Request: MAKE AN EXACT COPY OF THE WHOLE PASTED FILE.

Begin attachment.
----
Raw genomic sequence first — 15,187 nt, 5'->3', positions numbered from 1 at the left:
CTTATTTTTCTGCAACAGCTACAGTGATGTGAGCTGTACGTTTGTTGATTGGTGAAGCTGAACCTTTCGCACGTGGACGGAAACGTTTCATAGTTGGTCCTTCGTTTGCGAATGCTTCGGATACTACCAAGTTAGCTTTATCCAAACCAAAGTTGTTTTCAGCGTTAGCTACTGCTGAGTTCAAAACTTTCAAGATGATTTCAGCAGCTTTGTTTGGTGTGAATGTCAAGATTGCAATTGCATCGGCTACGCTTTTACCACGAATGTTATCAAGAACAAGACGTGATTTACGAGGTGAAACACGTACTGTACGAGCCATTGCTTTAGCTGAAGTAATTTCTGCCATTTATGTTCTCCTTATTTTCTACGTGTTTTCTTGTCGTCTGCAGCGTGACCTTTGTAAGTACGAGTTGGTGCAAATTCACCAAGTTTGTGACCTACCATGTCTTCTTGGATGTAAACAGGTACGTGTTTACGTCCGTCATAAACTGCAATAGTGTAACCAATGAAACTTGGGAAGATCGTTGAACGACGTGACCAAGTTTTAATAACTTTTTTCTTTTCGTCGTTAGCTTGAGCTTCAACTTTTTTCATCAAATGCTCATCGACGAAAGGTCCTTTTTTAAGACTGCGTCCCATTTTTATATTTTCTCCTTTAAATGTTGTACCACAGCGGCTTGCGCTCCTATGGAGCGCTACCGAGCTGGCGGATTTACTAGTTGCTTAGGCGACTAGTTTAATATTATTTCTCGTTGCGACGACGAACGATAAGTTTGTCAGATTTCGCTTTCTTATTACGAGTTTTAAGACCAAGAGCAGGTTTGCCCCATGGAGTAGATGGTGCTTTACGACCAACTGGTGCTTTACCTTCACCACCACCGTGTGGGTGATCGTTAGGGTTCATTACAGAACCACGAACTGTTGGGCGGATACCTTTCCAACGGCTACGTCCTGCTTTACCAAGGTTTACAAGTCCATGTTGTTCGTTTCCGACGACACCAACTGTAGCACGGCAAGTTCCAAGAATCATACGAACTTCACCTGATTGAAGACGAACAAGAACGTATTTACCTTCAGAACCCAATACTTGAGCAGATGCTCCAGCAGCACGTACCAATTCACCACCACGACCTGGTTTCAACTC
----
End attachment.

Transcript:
Raw genomic sequence first — 15,187 nt, 5'->3', positions numbered from 1 at the left:
CTTATTTTTCTGCAACAGCTACAGTGATGTGAGCTGTACGTTTGTTGATTGGTGAAGCTGAACCTTTCGCACGTGGACGGAAACGTTTCATAGTTGGTCCTTCGTTTGCGAATGCTTCGGATACTACCAAGTTAGCTTTATCCAAACCAAAGTTGTTTTCAGCGTTAGCTACTGCTGAGTTCAAAACTTTCAAGATGATTTCAGCAGCTTTGTTTGGTGTGAATGTCAAGATTGCAATTGCATCGGCTACGCTTTTACCACGAATGTTATCAAGAACAAGACGTGATTTACGAGGTGAAACACGTACTGTACGAGCCATTGCTTTAGCTGAAGTAATTTCTGCCATTTATGTTCTCCTTATTTTCTACGTGTTTTCTTGTCGTCTGCAGCGTGACCTTTGTAAGTACGAGTTGGTGCAAATTCACCAAGTTTGTGACCTACCATGTCTTCTTGGATGTAAACAGGTACGTGTTTACGTCCGTCATAAACTGCAATAGTGTAACCAATGAAACTTGGGAAGATCGTTGAACGACGTGACCAAGTTTTAATAACTTTTTTCTTTTCGTCGTTAGCTTGAGCTTCAACTTTTTTCATCAAATGCTCATCGACGAAAGGTCCTTTTTTAAGACTGCGTCCCATTTTTATATTTTCTCCTTTAAATGTTGTACCACAGCGGCTTGCGCTCCTATGGAGCGCTACCGAGCTGGCGGATTTACTAGTTGCTTAGGCGACTAGTTTAATATTATTTCTCGTTGCGACGACGAACGATAAGTTTGTCAGATTTCGCTTTCTTATTACGAGTTTTAAGACCAAGAGCAGGTTTGCCCCATGGAGTAGATGGTGCTTTACGACCAACTGGTGCTTTACCTTCACCACCACCGTGTGGGTGATCGTTAGGGTTCATTACAGAACCACGAACTGTTGGGCGGATACCTTTCCAACGGCTACGTCCTGCTTTACCAAGGTTTACAAGTCCATGTTGTTCGTTTCCGACGACACCAACTGTAGCACGGCAAGTTCCAAGAATCATACGAACTTCACCTGATTGAAGACGAACAAGAACGTATTTACCTTCAGAACCCAATACTTGAGCAGATGCTCCAGCAGCACGTACCAATTCACCACCACGACCTGGTTTCAACTC